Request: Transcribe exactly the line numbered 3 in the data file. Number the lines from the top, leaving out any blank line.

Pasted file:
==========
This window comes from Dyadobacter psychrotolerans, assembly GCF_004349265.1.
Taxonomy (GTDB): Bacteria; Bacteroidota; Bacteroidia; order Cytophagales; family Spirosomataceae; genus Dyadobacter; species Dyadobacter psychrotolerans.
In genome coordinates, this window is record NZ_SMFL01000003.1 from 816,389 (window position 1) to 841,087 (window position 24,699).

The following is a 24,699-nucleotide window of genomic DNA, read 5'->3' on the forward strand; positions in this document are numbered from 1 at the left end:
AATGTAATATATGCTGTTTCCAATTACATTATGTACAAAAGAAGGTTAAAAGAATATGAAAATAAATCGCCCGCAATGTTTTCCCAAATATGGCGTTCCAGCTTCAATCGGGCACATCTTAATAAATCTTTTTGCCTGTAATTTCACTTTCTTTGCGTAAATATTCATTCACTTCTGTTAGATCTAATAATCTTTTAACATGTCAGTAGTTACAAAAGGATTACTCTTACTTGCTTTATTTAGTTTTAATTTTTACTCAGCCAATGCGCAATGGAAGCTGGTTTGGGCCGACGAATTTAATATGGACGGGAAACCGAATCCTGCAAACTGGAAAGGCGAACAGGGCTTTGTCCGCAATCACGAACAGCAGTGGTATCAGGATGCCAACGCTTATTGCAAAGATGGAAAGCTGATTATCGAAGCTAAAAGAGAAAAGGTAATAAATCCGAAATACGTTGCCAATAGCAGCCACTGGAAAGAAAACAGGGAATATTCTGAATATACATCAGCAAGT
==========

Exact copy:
In genome coordinates, this window is record NZ_SMFL01000003.1 from 816,389 (window position 1) to 841,087 (window position 24,699).